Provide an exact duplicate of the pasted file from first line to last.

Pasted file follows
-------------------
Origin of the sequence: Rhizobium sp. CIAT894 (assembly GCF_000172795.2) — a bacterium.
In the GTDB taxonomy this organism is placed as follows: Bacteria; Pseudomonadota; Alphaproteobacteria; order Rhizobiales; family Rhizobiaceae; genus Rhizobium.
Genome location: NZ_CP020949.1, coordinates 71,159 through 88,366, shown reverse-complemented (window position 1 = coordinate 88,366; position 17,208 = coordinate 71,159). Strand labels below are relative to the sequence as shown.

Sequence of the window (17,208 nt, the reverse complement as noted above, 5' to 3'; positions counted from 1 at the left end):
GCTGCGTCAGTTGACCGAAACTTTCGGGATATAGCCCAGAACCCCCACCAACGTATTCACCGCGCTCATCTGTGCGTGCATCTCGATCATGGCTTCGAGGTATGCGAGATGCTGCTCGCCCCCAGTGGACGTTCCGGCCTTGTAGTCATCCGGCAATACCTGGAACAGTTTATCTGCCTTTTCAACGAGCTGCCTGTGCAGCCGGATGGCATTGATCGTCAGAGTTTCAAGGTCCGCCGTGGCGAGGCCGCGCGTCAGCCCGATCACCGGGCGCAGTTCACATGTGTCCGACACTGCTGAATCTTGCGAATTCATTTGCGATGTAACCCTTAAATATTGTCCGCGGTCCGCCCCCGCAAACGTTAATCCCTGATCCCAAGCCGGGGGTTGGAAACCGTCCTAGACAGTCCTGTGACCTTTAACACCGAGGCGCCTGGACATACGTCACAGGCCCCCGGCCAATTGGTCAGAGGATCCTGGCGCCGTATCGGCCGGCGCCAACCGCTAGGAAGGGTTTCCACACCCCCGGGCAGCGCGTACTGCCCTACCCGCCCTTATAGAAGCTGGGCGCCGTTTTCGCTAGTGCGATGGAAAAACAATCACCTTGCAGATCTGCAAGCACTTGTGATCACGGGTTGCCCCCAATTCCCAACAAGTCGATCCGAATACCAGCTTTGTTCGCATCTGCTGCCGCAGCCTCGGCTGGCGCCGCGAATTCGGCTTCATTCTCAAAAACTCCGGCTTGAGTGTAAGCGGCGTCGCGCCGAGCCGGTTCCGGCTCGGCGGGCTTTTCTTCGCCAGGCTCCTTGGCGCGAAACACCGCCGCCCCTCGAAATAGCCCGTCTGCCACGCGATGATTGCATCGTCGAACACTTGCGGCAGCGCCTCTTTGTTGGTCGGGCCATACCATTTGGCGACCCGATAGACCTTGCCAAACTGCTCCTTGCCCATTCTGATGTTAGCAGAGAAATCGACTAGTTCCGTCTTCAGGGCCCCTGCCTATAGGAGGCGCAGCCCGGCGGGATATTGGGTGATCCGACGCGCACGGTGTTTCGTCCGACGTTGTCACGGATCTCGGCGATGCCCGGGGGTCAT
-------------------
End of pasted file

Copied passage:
Origin of the sequence: Rhizobium sp. CIAT894 (assembly GCF_000172795.2) — a bacterium.
In the GTDB taxonomy this organism is placed as follows: Bacteria; Pseudomonadota; Alphaproteobacteria; order Rhizobiales; family Rhizobiaceae; genus Rhizobium.
Genome location: NZ_CP020949.1, coordinates 71,159 through 88,366, shown reverse-complemented (window position 1 = coordinate 88,366; position 17,208 = coordinate 71,159). Strand labels below are relative to the sequence as shown.

Sequence of the window (17,208 nt, the reverse complement as noted above, 5' to 3'; positions counted from 1 at the left end):
GCTGCGTCAGTTGACCGAAACTTTCGGGATATAGCCCAGAACCCCCACCAACGTATTCACCGCGCTCATCTGTGCGTGCATCTCGATCATGGCTTCGAGGTATGCGAGATGCTGCTCGCCCCCAGTGGACGTTCCGGCCTTGTAGTCATCCGGCAATACCTGGAACAGTTTATCTGCCTTTTCAACGAGCTGCCTGTGCAGCCGGATGGCATTGATCGTCAGAGTTTCAAGGTCCGCCGTGGCGAGGCCGCGCGTCAGCCCGATCACCGGGCGCAGTTCACATGTGTCCGACACTGCTGAATCTTGCGAATTCATTTGCGATGTAACCCTTAAATATTGTCCGCGGTCCGCCCCCGCAAACGTTAATCCCTGATCCCAAGCCGGGGGTTGGAAACCGTCCTAGACAGTCCTGTGACCTTTAACACCGAGGCGCCTGGACATACGTCACAGGCCCCCGGCCAATTGGTCAGAGGATCCTGGCGCCGTATCGGCCGGCGCCAACCGCTAGGAAGGGTTTCCACACCCCCGGGCAGCGCGTACTGCCCTACCCGCCCTTATAGAAGCTGGGCGCCGTTTTCGCTAGTGCGATGGAAAAACAATCACCTTGCAGATCTGCAAGCACTTGTGATCACGGGTTGCCCCCAATTCCCAACAAGTCGATCCGAATACCAGCTTTGTTCGCATCTGCTGCCGCAGCCTCGGCTGGCGCCGCGAATTCGGCTTCATTCTCAAAAACTCCGGCTTGAGTGTAAGCGGCGTCGCGCCGAGCCGGTTCCGGCTCGGCGGGCTTTTCTTCGCCAGGCTCCTTGGCGCGAAACACCGCCGCCCCTCGAAATAGCCCGTCTGCCACGCGATGATTGCATCGTCGAACACTTGCGGCAGCGCCTCTTTGTTGGTCGGGCCATACCATTTGGCGACCCGATAGACCTTGCCAAACTGCTCCTTGCCCATTCTGATGTTAGCAGAGAAATCGACTAGTTCCGTCTTCAGGGCCCCTGCCTATAGGAGGCGCAGCCCGGCGGGATATTGGGTGATCCGACGCGCACGGTGTTTCGTCCGACGTTGTCACGGATCTCGGCGATGCCCGGGGGTCAT